And then we picked out a couple of new shirts and ties. And we bought a pair of shiny, black shoes. And we purchased some new socks. And by George, I think he's ready! Bring on the interviews...

Tuesday, December 2, 2008

A Different Kind of Welcome Wagon

Believe it or not, that pit in my stomach that was the size of the Grand Canyon actually stopped gnawing at my insides for awhile. I managed to get through several days without feeling like I was going to hurl. And then, just when I thought it was safe to start breathing normally again, the pit returned. With a vengeance. It really is like riding a roller coaster; one minute I am cautiously optimistic and the next, my stomach is doing somersaults and I begin to imagine the bottom falling out. 

I'm not sure what triggered the return of the pit. It may have been this morning's headline that confirmed that we are officially in recession. In fact, we may just be in the midst of the longest slump in the post-World War II era. Job losses are mounting and credit is drying up. Good times. 

I need to put on my entrepreneur hat and get creative. So, times are tough, how can I capitalize on that fact? What will there be a market for in the coming year? Stress management. That's the ticket, my friends. I can tell you firsthand that people are going to need help putting a lid on the stress. 

And I have just what the doctor ordered...

Do you remember the Welcome Wagon? When I was a kid, a "hostess" (a woman who was friendly and knowledgeable about her neighborhood) from the Welcome Wagon would show up at the door of a new homeowner and deliver baskets of gifts supplied by local businesses. And over a cup of coffee, the hostess would tell the new home buyer all about the 'hood. 

My goal is to embody this same spirit of warm hospitality, but here's my twist...instead of the new homeowner, you have the newly unemployed and instead of the hostess - you have me! So let's say your friend or your neighbor or your sister gets laid off, well, you call me and for a price I show up at your loved one's door and deliver the goods. But instead of coupons for local restaurants, I provide therapy (and maybe some muffins). 

I know what you're thinking...I am not qualified to be a therapist. But that's where you're wrong. I have always fancied myself a doctor. And psychology just happens to be my specialty. Surely you've heard of Doctors Without Borders? Well I am going to start a group called Doctors Without Degrees. They will be similar in the sense that both organizations are committed to bringing quality medical care to people caught in crisis regardless of race, religion or political affiliation. But different in the sense that the members of Doctors Without Borders have been schooled and trained and I was simply born with a gift. So why not put the gift to good use, right?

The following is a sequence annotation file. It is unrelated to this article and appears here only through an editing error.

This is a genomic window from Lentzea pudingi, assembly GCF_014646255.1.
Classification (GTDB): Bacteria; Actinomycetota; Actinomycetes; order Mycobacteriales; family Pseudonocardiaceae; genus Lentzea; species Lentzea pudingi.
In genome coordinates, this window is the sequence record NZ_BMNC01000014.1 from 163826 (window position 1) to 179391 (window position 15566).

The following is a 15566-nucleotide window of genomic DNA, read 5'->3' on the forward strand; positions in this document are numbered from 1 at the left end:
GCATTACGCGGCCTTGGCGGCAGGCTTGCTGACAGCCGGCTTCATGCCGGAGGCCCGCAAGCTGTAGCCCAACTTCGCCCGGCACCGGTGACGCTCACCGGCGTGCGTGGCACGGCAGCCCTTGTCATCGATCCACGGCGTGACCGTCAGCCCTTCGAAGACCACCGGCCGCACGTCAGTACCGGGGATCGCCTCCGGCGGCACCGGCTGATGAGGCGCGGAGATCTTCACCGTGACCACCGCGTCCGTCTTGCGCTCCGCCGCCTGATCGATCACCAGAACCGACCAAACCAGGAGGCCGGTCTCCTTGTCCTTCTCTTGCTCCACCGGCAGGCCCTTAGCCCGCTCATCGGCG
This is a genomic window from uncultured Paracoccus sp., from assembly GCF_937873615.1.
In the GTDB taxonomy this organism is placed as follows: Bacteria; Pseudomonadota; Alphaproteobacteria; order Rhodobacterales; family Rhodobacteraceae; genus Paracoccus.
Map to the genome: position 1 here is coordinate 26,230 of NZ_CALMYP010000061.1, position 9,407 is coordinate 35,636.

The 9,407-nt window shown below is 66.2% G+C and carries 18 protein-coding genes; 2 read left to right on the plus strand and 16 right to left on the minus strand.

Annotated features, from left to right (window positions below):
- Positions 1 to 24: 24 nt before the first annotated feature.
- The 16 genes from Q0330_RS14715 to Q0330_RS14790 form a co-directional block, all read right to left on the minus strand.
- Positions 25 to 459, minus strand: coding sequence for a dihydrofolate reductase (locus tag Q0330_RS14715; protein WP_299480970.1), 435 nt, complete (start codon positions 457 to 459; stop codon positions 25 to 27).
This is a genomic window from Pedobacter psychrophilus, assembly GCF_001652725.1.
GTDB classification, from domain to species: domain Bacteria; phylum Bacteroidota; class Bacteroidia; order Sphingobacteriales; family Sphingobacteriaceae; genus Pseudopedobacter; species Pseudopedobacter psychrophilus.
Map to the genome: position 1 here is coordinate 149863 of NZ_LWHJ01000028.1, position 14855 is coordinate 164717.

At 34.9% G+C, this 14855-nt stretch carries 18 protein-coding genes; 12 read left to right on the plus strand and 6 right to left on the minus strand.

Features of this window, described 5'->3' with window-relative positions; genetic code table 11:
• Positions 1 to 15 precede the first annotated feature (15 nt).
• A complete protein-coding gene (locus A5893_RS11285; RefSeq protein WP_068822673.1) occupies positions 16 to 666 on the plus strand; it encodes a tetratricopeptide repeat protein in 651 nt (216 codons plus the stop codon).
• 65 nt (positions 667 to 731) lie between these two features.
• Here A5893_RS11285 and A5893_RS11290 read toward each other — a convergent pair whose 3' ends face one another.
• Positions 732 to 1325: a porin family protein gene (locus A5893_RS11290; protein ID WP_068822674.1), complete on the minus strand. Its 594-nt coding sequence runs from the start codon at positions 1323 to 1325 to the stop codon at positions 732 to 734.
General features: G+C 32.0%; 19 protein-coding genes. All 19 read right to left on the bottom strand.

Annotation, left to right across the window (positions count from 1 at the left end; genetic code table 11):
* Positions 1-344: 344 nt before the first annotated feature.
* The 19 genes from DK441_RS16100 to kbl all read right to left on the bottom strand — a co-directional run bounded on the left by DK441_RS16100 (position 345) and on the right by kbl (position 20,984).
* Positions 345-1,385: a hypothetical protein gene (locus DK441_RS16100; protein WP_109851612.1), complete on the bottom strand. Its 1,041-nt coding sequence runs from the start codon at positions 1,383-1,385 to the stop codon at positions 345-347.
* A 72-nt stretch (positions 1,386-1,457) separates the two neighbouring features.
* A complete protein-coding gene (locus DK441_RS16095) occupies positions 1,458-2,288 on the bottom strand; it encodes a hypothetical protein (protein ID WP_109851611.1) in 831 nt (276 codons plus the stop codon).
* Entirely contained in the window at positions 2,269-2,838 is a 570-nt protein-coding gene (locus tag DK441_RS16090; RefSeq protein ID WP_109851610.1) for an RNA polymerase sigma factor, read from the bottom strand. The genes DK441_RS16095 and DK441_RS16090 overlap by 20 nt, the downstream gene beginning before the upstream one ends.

I'll show up offering tips and insights and I'll have my listening ears on, for sure. We'll laugh, we'll cry (perhaps have a cocktail) and we'll get through it. I know all about pits in the stomach and roller coaster rides and I'm ready to lend a helping hand. For a price. 

I have an idea, now I need a business plan. 

Monday, December 1, 2008

Oh Christmas Tree!

Those of you who subscribe to my blog via e-mail had some old entries delivered to your in-box yesterday. Sorry about that, I bet you thought I was losing my mind. Not a chance; I simply changed the look of my blog and I suppose that triggered some sort of malfunction. Really, I have no idea what happened. I'm sure that my friend, Peter, would say that it was caused by "user error" which is code for: you screwed up. But rest assured that is not the case, as I am never at fault. 

I'm happy to report that our Christmas tree is up and decorated and all is merry and bright! It's the earliest we've ever put up our tree (which is one of the benefits of having my husband home for the holidays). The Grinch thought he could stop Christmas from coming this year, but he was sadly mistaken. 

So, we had plans to get the tree first thing in the morning, but we awoke to the first significant rainfall in three months. At the first sign that it was letting up, we put on our coats and our smiles and made a bee line for the minivan and headed over to the Christmas tree lot. And on the way over, as luck would have it, it started raining like the hammers of hell. The kids immediately began moaning and groaning, but I told them to channel some of that Christmas magic and make believe it was snow (as I cursed under my breath). We waded through puddles the size of small oceans, but we pretended that we were traversing fluffy mounds of snow. Just like a picture print from Currier and Ives. That is, until Beck submerged his entire foot in a freezing puddle...and then, sadly, the fun was over. 

It's usually quite an ordeal to get my family to agree on a tree. There have been years where we stood in that lot for almost an hour arguing about the height, width, color and firmness of the branches. It usually comes down to me maneuvering for a manageable size tree (ideally I like the Charlie Brown variety) and the three of them pushing for a tree that would rival the one at Rockefeller Center. We usually meet somewhere in the middle (because I'm the first one to cry uncle.)

But this year, thanks in part to Mother Nature's foul mood (and Beck's soaking wet foot), the second tree I suggested received a unanimous round of ayes. Within ten minutes of arriving, we had that thing strapped to our minivan and were hightailing it out of the parking lot and back to our warm, dry house. Now granted, when we got it home and decorated, the tree looked more like a snowman than a Christmas tree, but that's neither here nor there. Who said the bottom of a Christmas tree has to be wider than the top? Probably the Grinch; but again, he was sadly mistaken.